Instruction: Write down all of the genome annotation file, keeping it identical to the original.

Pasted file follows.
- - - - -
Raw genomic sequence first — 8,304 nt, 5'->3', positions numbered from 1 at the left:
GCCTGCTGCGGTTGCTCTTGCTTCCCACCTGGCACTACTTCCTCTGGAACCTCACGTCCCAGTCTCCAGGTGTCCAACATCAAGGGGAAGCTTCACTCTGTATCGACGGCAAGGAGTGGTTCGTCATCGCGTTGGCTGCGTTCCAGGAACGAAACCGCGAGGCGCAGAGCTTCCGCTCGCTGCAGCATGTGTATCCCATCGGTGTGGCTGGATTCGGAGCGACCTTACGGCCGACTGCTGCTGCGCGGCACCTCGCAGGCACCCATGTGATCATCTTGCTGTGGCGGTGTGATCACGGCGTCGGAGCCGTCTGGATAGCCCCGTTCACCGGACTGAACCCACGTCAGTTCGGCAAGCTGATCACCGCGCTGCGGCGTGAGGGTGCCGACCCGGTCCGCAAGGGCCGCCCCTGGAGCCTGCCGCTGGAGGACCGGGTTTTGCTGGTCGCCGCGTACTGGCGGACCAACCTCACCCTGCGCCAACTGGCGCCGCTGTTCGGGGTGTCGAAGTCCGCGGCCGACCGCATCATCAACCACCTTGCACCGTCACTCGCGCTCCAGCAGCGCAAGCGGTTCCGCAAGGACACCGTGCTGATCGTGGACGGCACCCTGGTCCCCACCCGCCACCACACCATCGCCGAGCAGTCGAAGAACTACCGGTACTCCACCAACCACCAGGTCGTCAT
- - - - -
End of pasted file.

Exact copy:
Raw genomic sequence first — 8,304 nt, 5'->3', positions numbered from 1 at the left:
GCCTGCTGCGGTTGCTCTTGCTTCCCACCTGGCACTACTTCCTCTGGAACCTCACGTCCCAGTCTCCAGGTGTCCAACATCAAGGGGAAGCTTCACTCTGTATCGACGGCAAGGAGTGGTTCGTCATCGCGTTGGCTGCGTTCCAGGAACGAAACCGCGAGGCGCAGAGCTTCCGCTCGCTGCAGCATGTGTATCCCATCGGTGTGGCTGGATTCGGAGCGACCTTACGGCCGACTGCTGCTGCGCGGCACCTCGCAGGCACCCATGTGATCATCTTGCTGTGGCGGTGTGATCACGGCGTCGGAGCCGTCTGGATAGCCCCGTTCACCGGACTGAACCCACGTCAGTTCGGCAAGCTGATCACCGCGCTGCGGCGTGAGGGTGCCGACCCGGTCCGCAAGGGCCGCCCCTGGAGCCTGCCGCTGGAGGACCGGGTTTTGCTGGTCGCCGCGTACTGGCGGACCAACCTCACCCTGCGCCAACTGGCGCCGCTGTTCGGGGTGTCGAAGTCCGCGGCCGACCGCATCATCAACCACCTTGCACCGTCACTCGCGCTCCAGCAGCGCAAGCGGTTCCGCAAGGACACCGTGCTGATCGTGGACGGCACCCTGGTCCCCACCCGCCACCACACCATCGCCGAGCAGTCGAAGAACTACCGGTACTCCACCAACCACCAGGTCGTCAT